May is Mental Health Awareness Month. The slogan for this month is “End the Stigma”. There are many stories. This is mine.
In October of 2015 I sat at my desk at the Maryland State Department and started to cry. The annual Maryland Association of Health, P.E., Recreation and Dance Convention was quickly approaching, and Convention crisis and politics were happening on what appeared to be an hourly basis. At work I had a new boss, a new office, a lot of new charges and a feeling like my cubicle walls were collapsing in on me.
With a 2 and 5-year-old at home and pressures mounting at work I found myself on a Monday morning sitting at my desk with tears rolling down my cheek when my office partner came it and said, “Are you alright?” As a forty-year-old man you’ve learned that the answer to that question is “Of course – must be allergies”. I gave her the wrong answer, I said, “No, I’m not”.
That started a personal journey with encouragement from those close to me to find some help. I was having a decent amount of professional success and my home life was very good; supportive wife, caring kids but something was not right. Thank goodness Debbie (the aforementioned officemate) took time with me to just talk and listen. I don’t know where I would have spiraled had she not.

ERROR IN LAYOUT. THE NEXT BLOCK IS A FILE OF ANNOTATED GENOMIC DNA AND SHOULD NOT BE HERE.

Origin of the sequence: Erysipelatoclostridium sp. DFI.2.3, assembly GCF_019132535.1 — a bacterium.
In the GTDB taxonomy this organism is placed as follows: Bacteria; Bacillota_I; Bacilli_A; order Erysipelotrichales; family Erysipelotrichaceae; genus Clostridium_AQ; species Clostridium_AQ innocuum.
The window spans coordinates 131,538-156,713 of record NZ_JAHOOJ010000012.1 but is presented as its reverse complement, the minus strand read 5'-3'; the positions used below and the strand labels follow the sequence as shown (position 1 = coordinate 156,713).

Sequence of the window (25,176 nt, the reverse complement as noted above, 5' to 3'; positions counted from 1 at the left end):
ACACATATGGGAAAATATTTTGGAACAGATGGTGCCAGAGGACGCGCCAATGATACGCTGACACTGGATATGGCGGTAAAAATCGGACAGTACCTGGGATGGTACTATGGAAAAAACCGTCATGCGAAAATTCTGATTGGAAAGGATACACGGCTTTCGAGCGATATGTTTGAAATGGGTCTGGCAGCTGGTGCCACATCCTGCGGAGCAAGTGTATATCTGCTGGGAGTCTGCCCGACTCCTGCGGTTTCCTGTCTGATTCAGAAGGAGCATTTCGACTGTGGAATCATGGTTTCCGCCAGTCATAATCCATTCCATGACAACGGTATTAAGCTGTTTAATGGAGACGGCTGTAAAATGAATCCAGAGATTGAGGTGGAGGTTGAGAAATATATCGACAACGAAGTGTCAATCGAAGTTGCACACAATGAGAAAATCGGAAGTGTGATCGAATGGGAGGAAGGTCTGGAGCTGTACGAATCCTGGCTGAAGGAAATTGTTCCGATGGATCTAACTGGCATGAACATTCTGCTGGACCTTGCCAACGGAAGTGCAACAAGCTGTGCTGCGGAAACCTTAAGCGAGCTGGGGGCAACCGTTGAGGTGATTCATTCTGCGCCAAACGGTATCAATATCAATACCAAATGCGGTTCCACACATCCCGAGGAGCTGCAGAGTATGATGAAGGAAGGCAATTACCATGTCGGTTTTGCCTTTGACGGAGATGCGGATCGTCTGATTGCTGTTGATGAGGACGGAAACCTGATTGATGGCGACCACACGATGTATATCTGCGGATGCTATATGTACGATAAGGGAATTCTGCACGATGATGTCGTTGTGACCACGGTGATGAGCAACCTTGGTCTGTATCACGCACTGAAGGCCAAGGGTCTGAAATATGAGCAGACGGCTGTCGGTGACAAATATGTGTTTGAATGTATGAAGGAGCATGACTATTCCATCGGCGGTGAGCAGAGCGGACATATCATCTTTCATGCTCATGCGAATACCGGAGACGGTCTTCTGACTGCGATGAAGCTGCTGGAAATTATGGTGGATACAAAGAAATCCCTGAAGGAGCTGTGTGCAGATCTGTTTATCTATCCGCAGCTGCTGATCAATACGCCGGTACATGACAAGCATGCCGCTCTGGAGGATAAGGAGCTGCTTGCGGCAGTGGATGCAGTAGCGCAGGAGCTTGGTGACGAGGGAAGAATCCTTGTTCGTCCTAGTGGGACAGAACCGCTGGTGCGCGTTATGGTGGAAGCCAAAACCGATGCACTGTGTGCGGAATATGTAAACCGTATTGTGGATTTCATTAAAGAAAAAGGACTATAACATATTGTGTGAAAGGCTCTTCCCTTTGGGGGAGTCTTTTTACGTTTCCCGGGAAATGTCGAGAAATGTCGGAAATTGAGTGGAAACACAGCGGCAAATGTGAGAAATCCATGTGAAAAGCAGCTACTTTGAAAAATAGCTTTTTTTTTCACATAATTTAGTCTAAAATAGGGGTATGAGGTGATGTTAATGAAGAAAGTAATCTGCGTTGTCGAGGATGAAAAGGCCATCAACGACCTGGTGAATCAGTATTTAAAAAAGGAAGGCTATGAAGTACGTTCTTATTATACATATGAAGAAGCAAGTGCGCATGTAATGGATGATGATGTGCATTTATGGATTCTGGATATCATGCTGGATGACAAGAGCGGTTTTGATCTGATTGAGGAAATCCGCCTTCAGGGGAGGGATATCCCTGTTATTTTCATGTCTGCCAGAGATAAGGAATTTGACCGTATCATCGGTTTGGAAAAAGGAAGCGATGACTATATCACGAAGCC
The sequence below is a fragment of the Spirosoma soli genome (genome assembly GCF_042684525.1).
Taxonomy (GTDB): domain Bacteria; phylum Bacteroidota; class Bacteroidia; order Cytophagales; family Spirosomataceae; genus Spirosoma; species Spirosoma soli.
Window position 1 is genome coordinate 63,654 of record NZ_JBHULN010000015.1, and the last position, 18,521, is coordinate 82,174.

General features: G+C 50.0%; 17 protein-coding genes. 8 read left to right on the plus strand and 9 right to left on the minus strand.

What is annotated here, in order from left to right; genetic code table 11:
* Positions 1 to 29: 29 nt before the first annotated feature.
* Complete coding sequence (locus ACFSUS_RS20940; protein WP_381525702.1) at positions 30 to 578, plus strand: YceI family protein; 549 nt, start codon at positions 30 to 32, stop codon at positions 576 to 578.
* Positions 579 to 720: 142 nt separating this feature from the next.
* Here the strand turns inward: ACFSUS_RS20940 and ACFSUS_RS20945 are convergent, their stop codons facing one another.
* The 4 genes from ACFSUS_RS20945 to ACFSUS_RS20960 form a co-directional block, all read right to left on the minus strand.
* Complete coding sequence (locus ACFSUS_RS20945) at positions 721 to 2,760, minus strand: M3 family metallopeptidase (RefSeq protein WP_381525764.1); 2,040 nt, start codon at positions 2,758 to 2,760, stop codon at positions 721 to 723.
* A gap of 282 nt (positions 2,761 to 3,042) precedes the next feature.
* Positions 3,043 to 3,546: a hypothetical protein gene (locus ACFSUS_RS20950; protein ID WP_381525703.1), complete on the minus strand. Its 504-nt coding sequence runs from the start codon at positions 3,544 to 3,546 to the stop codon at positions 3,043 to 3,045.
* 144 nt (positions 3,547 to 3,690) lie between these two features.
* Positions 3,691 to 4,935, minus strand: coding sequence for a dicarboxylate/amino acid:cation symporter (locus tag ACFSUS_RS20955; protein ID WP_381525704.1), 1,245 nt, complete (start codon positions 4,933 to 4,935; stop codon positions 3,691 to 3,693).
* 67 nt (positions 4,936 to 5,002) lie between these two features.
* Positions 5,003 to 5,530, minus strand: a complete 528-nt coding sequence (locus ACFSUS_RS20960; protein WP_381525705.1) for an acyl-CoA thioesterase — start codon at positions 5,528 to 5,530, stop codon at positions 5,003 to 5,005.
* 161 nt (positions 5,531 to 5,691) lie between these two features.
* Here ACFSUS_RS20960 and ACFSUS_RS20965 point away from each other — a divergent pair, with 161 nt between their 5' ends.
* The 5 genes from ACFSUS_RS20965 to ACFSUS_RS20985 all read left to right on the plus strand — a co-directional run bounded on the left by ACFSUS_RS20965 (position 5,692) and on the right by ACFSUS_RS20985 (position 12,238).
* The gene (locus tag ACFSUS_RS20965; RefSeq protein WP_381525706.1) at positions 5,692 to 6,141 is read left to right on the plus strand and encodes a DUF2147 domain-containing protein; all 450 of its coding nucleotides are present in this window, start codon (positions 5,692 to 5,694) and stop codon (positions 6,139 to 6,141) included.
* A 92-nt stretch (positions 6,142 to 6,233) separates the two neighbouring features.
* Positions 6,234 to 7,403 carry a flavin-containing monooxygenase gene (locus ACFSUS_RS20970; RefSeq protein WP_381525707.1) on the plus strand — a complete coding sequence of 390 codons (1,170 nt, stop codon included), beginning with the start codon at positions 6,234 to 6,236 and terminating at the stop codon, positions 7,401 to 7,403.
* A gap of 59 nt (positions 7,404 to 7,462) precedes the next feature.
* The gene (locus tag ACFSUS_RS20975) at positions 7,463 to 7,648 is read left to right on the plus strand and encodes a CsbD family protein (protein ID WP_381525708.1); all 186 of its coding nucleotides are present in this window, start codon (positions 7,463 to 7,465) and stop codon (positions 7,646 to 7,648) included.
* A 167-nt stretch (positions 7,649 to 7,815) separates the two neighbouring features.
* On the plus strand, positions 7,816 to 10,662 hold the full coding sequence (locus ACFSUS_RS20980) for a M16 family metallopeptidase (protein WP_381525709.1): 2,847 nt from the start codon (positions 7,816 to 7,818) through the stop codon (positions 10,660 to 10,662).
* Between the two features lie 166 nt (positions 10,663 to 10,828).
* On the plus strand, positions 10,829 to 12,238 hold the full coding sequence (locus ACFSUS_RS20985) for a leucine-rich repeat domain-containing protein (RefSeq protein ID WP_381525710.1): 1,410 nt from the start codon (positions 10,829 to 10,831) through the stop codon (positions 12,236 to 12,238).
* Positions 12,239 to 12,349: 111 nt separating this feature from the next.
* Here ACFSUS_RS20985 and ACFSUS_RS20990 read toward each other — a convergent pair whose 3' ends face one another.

After getting through Convention, I did one of those things you aren’t supposed to do; I took sick days. I went and saw my primary care doctor, I scheduled appointments with three therapists until I found the right match for me. Through a combination of counseling and prescription I was able to function much better with the anxiety I have lived with since 1974.
With finding help my life got better. The relationships I had with my family improved greatly. I was able to still achieve at work but I wasn’t thinking work 24/7. Most importantly, I was a much better Dad to Gabby and Ryann who was present far more with them. Mental health cannot be taken for granted. Since then I’ve become a big fan of the Headspace app, joined a gym to move more regularly and kept up with doctor visits.
Many of us live with mental health challenges or live with someone who is challenged by mental health issues. Help is out there. I’m thankful my friends and family encouraged me to find help for me.
End the stigma.Recommend0 recommendationsPublished in